W. Deloss love’s biography of Samson Occom is a work of in time. Long out of print, this classic account reveals one of the most unusual actors to step on stage in the eighteenth-century American colonies. Mohegan yet Christian, a native speaker of Mohegan and fluent in English-and literate in Greek, Latin, and French-Occom strode across the cultures of his time and place.
Occom was a man passionate about his advocacy for Native Americans in education and religious training. An ordained Presbyterian minister, he was a spiritual and educational broker among cultures immersed in an era of tumultuous change. As a businessman, he secured the funding necessary for the creation of Dartmouth College. He proved to be a dominant and influential presence in the eighteenth-century world of the Great Awakening of the 1740s, the War of Independence, and the emergence of the Young Republic.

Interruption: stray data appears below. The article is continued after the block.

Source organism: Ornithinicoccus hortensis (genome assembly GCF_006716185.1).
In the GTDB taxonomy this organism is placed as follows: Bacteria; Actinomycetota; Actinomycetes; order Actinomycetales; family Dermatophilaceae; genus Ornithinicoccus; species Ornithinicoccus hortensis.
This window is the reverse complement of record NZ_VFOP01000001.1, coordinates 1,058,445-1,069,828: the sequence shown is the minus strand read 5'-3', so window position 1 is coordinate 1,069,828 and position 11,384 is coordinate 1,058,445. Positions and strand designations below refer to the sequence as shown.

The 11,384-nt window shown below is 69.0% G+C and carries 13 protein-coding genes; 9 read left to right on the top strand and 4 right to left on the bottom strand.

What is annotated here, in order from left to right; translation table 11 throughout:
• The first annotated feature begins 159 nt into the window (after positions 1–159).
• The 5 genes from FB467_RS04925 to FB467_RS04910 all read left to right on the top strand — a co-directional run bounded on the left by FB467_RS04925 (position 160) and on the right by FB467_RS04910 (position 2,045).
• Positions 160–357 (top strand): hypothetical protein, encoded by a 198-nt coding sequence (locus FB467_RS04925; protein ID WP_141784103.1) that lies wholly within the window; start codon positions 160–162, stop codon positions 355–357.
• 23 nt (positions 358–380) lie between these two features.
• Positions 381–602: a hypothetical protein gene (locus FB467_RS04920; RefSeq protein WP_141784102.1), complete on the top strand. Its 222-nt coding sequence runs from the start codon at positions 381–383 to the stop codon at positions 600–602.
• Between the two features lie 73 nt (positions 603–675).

W. DeLoss Love was a Congregational minister, a history scholar, and businessman. He was educated at Hamilton College and Andover seminary.
Series: The Iroquois and Their Neighbors
5.5 x 8, 416 pages